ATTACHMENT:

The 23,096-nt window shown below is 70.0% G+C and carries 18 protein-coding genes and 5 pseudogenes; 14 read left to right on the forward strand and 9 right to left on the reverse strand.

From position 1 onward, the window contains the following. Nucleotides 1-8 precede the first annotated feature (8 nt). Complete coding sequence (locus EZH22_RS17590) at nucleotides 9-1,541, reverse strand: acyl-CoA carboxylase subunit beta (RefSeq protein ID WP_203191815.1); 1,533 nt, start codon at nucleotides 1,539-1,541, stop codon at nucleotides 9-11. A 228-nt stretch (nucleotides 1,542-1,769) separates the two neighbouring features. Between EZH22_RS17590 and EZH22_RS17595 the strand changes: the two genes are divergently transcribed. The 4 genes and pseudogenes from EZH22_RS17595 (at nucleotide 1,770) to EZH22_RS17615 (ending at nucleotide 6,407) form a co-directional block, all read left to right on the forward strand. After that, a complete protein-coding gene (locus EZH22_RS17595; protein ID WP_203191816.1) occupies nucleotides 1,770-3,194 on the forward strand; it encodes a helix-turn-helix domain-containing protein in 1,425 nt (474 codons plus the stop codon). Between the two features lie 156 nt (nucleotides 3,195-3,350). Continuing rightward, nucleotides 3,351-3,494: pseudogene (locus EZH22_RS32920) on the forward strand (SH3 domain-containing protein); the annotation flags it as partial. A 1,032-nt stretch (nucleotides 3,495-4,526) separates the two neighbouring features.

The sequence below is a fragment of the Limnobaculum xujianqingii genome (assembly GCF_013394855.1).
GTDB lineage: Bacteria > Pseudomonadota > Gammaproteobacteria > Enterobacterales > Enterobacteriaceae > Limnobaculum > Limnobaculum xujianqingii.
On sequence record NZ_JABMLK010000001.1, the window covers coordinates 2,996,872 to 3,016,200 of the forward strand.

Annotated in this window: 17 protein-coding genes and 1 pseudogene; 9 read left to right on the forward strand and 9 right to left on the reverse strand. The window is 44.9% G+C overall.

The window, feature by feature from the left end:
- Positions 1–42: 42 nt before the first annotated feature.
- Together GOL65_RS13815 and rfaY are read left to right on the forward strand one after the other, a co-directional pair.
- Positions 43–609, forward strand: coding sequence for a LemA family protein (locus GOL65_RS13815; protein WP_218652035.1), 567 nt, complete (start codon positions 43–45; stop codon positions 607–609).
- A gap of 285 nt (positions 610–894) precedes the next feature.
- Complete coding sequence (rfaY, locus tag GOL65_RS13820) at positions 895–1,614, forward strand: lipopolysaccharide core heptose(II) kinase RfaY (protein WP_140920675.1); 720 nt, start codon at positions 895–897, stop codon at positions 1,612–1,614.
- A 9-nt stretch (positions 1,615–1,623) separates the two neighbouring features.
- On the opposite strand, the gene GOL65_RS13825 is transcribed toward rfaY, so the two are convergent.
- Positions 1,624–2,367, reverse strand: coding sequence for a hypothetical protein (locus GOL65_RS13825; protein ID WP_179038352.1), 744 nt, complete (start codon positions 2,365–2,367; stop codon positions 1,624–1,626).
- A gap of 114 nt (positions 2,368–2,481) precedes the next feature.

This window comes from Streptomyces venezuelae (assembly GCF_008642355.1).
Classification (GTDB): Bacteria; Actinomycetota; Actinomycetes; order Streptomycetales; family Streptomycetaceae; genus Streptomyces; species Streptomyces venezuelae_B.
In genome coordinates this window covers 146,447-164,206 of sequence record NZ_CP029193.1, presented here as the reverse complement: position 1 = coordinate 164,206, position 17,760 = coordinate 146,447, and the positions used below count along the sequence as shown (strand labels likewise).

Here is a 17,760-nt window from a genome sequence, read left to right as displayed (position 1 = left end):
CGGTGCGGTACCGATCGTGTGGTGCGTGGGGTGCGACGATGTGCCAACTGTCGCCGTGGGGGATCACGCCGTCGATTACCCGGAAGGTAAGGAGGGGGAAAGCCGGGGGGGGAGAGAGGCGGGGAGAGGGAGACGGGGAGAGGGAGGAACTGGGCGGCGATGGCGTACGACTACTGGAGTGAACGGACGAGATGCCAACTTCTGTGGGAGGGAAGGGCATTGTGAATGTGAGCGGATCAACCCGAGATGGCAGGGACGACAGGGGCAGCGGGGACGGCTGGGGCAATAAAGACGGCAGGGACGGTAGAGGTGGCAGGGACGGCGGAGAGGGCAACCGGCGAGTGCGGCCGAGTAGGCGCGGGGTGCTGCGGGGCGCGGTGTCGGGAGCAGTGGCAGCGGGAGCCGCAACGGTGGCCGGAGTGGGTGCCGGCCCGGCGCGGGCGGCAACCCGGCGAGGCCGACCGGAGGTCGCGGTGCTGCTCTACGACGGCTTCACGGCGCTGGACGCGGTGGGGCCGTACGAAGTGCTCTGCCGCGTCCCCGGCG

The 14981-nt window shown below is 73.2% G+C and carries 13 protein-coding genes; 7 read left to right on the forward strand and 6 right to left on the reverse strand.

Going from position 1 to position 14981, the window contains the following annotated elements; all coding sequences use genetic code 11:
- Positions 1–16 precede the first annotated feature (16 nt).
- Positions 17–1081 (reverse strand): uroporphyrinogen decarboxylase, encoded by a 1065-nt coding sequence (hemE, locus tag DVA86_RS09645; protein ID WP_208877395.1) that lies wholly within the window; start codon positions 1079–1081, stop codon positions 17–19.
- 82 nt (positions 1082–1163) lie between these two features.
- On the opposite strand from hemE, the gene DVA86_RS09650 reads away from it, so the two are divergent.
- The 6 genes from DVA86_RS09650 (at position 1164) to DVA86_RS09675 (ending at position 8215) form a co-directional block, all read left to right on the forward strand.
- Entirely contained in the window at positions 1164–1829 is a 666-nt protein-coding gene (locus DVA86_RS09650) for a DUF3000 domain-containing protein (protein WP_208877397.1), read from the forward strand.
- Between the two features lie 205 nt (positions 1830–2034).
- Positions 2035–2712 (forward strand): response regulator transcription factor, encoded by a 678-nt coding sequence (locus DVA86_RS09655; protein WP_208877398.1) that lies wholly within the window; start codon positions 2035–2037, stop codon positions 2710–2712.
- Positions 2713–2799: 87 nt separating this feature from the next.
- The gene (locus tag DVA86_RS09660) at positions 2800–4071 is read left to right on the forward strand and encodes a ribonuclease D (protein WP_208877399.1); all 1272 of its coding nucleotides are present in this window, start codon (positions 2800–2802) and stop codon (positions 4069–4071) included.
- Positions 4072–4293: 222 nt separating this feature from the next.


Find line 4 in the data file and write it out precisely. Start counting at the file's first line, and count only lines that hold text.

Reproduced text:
GTDB lineage: Bacteria > Pseudomonadota > Gammaproteobacteria > Enterobacterales > Enterobacteriaceae > Limnobaculum > Limnobaculum xujianqingii.